Pope Francis, leader of the world’s 1.3 billion Catholics, departed Thursday for the Gulf state of Bahrain to foster ties with Islam in a trip overshadowed by criticism of human rights abuses.
His second voyage as pope to the Arabian Peninsula after a 2019 trip to the United Arab Emirates (UAE) is similarly aimed at encouraging interfaith dialogue between Muslims and Christians, and will include the pontiff leading a prayer for peace at a vast modern cathedral opened last year.
But criticism of Bahrain’s human rights record has already erupted ahead of Francis’ trip, which lasts through Sunday, as international rights groups urge him to speak out against alleged abuses against Shiites, activists, and opposition figures in the Sunni-led monarchy.
After arriving at Fiumicino airport Thursday morning, the 85-year-old Francis, who suffers from recurring knee pain, was escorted in a wheelchair to the plane, which he boarded via elevator.
The flight, which departed at 9:45 am local time (845 GMT), is scheduled to arrive in Awali at 4:45 pm (1345 GMT) after which Francis will conduct a “courtesy visit” with King Hamad bin Isa Al-Khalifa following a welcoming ceremony.
He will then give a speech to authorities, diplomats and members of civil society, according to his official schedule.
On Friday, Francis will address the “Bahrain Dialogue Forum: East and West for Human Coexistence”, organised by the UAE-based Muslim Council of Elders, followed by a private meeting with Sheikh Ahmed al-Tayeb, grand imam of the prestigious Cairo-based Al-Azhar, Egypt’s highest Sunni institution.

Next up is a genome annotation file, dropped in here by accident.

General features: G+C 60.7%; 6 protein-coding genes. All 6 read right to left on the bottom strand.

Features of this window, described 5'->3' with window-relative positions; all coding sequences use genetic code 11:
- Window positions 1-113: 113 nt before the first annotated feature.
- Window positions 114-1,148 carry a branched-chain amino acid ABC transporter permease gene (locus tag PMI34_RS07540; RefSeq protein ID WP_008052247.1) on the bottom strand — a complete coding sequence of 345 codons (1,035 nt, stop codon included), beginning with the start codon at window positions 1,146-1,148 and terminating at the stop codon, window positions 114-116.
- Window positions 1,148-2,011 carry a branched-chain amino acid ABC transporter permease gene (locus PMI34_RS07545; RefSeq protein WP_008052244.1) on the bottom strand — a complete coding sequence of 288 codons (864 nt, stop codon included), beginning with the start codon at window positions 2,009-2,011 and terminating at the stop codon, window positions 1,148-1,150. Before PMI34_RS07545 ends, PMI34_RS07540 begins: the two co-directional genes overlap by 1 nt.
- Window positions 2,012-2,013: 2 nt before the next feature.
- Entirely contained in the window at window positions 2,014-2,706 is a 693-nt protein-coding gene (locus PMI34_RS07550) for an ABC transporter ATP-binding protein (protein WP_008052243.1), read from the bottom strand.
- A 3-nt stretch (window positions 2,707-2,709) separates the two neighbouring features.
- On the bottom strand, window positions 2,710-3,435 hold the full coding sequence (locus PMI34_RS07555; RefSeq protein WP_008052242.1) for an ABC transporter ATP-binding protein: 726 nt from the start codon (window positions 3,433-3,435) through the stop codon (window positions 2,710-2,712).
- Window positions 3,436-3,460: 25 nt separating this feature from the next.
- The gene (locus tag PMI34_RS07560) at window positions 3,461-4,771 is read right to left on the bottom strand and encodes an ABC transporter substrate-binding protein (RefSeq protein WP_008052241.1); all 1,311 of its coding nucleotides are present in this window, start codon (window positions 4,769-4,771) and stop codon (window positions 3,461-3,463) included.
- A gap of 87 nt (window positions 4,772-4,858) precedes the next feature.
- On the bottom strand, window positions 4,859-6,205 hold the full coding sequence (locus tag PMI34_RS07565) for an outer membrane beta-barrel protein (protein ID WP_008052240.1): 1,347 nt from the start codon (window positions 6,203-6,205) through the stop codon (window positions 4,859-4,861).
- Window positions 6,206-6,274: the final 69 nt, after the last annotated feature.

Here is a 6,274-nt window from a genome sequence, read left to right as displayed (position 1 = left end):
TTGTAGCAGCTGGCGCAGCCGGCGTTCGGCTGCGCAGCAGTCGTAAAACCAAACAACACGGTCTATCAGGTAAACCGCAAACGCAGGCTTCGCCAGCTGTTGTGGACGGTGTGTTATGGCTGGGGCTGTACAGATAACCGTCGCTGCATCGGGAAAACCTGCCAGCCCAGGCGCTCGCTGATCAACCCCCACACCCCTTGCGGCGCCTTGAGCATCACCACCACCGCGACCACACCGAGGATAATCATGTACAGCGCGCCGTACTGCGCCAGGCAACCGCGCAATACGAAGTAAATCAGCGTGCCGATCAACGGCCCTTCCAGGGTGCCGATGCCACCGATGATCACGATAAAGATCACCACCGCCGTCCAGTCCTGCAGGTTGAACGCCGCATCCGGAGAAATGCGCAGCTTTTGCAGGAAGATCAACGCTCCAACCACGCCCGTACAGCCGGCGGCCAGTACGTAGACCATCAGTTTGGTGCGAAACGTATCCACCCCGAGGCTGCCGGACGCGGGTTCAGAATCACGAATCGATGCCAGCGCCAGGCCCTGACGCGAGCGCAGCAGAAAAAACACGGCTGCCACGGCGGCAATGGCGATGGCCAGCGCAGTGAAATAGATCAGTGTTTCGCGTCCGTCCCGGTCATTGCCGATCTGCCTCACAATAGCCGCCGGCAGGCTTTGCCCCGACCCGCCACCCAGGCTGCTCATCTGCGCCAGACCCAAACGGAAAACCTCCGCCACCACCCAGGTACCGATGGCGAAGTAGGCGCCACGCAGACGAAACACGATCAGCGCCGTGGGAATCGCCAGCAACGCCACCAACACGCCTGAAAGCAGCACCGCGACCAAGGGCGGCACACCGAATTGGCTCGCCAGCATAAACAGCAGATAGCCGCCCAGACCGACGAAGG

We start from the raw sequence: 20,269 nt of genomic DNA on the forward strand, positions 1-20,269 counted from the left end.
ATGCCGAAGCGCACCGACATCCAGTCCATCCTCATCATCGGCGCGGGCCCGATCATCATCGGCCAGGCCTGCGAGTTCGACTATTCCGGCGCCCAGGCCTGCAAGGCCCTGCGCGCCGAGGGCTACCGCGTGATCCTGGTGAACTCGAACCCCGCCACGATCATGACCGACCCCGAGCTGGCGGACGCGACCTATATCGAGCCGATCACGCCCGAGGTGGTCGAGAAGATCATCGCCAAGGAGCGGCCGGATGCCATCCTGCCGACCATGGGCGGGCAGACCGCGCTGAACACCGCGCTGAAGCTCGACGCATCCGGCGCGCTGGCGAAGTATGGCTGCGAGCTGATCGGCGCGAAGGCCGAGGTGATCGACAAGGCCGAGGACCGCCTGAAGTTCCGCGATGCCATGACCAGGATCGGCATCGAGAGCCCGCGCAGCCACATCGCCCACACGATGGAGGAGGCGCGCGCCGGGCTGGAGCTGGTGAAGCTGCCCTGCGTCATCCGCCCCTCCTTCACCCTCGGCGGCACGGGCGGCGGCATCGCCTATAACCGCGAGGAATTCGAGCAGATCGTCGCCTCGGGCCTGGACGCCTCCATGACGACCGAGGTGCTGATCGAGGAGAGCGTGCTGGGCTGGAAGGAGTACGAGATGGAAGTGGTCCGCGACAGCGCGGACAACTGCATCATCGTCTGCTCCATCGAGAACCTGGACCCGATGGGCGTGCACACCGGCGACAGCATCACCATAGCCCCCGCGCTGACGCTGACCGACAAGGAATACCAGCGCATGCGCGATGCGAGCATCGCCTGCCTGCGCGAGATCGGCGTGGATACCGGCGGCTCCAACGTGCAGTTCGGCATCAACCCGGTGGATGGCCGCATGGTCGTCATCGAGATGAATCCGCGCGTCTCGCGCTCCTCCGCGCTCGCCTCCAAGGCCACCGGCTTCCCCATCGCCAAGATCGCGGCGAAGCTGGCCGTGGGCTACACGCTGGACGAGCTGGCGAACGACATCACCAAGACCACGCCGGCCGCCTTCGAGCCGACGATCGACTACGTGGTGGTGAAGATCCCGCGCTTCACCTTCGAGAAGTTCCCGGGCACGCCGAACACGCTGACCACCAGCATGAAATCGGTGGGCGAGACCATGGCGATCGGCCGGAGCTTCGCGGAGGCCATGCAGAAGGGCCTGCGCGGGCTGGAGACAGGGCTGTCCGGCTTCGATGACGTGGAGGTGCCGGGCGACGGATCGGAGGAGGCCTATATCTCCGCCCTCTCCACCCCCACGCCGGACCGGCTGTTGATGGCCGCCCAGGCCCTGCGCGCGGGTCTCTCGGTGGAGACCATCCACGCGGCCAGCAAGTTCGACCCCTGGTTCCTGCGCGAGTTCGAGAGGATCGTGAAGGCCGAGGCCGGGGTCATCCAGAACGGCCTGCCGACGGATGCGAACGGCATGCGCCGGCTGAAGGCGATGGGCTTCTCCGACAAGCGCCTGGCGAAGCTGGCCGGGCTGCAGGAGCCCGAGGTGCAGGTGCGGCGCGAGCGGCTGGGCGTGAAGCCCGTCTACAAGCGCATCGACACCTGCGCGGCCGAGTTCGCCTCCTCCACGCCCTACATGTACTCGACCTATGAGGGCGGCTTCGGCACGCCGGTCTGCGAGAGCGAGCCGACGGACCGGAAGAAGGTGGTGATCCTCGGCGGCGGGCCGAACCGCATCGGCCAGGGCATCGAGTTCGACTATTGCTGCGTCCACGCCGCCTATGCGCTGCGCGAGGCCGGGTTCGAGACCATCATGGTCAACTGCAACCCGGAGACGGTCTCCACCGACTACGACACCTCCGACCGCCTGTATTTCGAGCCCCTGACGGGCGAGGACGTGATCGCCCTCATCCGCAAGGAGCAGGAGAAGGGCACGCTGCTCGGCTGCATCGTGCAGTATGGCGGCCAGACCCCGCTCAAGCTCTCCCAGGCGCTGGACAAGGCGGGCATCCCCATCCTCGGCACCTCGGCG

The two religious leaders signed a joint document pledging interfaith coexistence during Francis’ UAE trip in 2019.
The Argentine pope has made outreach to Muslim communities a priority during his papacy, visiting major Muslim countries such as Egypt, Turkey and Iraq, and most recently in September, Kazakhstan.
On Tuesday, Francis asked the faithful assembled on Saint Peter’s Square to pray for his upcoming trip, calling it “a journey under the banner of dialogue”.
Ahead of the voyage, Vatican spokesman Matteo Bruni told journalists he would not guess whether Francis would broach the topic of human rights.
But the pope’s view “concerning religious freedom and liberty is clear and known”, Bruni said.
– Public pressure –
Francis’ visit to Bahrain comes amid recent scrutiny of the rights record of neighbour Qatar — particularly treatment of low-income migrant workers, women and the LBGTQ community — ahead of the World Cup later this month, which it is hosting.
But on Tuesday, Human Rights Watch and eight other rights groups called on Francis to publicly press Bahrain to “halt all executions, abolish the death penalty, and seriously investigate torture allegations and violations of the right to a fair trial”.
They also called on Francis to demand better protections of migrant workers and the release of opposition figures,…